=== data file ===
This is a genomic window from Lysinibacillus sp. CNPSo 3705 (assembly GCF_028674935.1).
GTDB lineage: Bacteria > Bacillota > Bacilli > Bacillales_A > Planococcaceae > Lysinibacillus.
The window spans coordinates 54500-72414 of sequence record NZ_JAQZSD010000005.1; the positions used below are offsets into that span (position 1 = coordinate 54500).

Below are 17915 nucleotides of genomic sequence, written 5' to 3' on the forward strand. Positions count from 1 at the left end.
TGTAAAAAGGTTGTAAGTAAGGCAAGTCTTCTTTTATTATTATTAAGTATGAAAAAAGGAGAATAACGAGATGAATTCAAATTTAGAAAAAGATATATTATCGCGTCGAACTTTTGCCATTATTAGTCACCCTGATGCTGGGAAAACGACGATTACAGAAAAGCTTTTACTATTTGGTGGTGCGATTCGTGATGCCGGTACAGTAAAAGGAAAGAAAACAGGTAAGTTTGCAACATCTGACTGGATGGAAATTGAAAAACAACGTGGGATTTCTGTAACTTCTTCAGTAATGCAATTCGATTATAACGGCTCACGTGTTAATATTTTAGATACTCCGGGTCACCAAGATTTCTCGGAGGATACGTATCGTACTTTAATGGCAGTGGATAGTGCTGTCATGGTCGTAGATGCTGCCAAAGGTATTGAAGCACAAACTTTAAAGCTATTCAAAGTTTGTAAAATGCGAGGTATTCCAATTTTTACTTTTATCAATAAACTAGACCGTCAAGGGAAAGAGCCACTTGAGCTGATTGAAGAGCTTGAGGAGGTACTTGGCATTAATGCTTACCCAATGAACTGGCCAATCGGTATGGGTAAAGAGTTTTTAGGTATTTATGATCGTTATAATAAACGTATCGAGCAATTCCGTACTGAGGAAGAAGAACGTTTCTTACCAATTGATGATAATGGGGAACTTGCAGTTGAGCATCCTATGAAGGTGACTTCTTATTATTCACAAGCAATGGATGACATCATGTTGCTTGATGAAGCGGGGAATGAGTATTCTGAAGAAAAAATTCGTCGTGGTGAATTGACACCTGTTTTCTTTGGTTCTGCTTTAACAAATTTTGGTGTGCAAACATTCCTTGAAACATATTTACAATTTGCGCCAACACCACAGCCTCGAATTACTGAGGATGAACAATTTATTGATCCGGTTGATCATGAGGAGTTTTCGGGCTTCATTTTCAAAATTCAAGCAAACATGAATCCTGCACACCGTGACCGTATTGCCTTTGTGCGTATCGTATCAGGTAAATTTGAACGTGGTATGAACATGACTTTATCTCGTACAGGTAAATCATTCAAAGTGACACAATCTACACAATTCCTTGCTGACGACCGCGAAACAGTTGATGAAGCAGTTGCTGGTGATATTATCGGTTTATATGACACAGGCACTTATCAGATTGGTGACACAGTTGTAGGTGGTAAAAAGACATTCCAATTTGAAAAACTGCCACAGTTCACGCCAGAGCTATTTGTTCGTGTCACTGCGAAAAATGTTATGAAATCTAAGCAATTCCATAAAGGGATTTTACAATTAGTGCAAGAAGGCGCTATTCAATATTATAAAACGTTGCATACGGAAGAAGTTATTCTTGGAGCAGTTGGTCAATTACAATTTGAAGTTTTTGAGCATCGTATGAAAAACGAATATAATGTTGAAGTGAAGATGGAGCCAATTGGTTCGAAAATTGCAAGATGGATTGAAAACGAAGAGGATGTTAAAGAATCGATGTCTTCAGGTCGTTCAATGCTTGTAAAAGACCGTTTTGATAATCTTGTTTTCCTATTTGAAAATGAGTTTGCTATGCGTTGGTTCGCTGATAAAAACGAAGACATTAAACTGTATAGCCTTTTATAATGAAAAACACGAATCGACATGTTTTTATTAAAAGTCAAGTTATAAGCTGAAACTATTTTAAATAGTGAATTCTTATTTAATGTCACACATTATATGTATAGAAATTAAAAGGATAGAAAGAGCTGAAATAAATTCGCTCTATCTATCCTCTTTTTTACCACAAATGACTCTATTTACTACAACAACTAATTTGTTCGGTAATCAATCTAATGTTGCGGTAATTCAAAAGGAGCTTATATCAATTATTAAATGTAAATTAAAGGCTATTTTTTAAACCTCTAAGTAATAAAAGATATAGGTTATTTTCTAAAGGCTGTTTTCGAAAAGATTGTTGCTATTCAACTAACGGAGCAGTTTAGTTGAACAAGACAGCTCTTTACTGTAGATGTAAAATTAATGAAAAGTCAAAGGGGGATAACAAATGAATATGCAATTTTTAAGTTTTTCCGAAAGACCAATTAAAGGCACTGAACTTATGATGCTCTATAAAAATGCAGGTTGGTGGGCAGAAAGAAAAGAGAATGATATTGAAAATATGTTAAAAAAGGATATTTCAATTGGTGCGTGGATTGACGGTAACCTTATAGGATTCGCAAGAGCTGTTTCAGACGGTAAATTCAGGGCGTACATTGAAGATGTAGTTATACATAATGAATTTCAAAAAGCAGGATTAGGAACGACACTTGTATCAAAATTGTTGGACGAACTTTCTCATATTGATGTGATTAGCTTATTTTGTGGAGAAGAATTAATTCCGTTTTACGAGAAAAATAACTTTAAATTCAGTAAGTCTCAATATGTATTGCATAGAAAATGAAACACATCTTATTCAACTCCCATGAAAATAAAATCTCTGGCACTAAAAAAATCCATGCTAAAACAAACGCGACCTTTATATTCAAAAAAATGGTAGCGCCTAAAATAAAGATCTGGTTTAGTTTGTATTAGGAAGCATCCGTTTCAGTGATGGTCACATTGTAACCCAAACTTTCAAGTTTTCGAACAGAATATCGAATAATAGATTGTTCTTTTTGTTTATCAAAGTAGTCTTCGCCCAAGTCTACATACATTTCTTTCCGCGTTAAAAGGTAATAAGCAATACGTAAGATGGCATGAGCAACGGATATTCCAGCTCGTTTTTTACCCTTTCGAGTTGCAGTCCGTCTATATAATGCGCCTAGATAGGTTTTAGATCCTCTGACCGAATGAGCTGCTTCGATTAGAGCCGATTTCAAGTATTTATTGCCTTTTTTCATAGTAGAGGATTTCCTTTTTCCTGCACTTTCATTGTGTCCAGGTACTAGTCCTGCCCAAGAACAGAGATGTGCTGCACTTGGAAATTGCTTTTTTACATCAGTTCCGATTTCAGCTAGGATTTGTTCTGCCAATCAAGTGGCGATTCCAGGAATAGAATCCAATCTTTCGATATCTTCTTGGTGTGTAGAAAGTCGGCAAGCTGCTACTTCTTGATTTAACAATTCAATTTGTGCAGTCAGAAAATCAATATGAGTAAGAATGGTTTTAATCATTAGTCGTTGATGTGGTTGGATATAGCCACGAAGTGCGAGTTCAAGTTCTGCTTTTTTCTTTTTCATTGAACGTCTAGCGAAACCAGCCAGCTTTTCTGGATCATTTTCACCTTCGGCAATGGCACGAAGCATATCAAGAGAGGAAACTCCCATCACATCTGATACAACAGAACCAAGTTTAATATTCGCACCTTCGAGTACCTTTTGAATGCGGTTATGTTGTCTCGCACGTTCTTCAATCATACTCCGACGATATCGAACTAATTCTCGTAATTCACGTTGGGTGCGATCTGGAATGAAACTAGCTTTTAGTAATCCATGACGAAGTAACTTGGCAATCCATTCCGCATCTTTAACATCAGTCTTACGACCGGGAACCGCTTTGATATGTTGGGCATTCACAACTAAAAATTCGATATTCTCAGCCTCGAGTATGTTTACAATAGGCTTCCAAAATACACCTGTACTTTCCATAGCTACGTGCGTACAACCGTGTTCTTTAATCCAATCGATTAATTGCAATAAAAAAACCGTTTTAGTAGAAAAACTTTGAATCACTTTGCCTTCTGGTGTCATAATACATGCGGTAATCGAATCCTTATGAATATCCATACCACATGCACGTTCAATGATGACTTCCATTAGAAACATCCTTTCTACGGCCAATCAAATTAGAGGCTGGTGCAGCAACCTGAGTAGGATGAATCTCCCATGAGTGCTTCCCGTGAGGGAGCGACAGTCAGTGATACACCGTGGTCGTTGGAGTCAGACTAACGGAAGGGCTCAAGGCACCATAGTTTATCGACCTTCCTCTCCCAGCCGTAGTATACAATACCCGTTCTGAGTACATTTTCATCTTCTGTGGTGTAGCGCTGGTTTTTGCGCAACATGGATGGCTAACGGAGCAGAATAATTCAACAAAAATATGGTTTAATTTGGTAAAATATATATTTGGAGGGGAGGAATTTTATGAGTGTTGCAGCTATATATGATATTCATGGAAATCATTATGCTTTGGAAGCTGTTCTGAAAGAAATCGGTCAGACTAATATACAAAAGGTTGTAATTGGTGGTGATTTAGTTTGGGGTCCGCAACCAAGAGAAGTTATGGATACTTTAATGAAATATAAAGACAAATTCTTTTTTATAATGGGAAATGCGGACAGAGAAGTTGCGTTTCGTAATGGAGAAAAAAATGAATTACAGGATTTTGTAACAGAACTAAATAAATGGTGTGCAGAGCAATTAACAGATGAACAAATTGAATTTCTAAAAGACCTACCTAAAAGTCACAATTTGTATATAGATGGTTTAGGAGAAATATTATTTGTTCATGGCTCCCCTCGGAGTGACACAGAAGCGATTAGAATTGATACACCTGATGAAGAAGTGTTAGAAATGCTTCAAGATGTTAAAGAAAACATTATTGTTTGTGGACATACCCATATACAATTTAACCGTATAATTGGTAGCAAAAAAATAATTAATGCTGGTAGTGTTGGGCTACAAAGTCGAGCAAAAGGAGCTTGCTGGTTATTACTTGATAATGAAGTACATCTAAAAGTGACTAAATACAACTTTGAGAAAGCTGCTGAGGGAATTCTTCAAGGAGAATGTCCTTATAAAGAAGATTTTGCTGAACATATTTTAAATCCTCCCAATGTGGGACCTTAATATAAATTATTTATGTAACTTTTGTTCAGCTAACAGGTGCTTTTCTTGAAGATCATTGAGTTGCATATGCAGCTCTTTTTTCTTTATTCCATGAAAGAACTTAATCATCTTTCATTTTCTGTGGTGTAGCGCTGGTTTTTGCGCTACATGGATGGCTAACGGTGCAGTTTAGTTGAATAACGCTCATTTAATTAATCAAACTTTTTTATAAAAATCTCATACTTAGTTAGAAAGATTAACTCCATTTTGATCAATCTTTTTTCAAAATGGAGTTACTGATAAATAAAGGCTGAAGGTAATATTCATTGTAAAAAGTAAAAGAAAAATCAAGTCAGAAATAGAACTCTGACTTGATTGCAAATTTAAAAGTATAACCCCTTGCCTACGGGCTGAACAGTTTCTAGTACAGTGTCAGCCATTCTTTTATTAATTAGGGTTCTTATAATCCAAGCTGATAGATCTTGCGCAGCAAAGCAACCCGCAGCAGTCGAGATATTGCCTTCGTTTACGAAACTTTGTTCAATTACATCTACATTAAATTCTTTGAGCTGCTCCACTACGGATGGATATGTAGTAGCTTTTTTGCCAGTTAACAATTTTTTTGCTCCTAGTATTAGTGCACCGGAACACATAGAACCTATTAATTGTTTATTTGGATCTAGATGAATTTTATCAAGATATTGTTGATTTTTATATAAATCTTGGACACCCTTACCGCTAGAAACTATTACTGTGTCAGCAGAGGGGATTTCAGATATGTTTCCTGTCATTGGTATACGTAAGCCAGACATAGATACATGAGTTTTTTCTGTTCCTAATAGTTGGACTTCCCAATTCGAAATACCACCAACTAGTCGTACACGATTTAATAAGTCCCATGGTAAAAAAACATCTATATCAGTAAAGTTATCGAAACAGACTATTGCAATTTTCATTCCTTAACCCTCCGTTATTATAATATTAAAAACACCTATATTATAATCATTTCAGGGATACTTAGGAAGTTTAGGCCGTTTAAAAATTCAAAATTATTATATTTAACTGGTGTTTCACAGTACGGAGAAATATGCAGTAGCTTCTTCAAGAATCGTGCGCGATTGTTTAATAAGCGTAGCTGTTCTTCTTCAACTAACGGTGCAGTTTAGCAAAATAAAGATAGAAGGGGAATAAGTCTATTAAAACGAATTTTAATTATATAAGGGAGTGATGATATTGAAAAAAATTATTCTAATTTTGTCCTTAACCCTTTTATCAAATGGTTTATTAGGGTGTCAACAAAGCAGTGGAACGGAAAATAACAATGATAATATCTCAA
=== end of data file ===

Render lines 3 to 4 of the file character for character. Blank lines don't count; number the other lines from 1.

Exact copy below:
The window spans coordinates 54500-72414 of sequence record NZ_JAQZSD010000005.1; the positions used below are offsets into that span (position 1 = coordinate 54500).

Below are 17915 nucleotides of genomic sequence, written 5' to 3' on the forward strand. Positions count from 1 at the left end.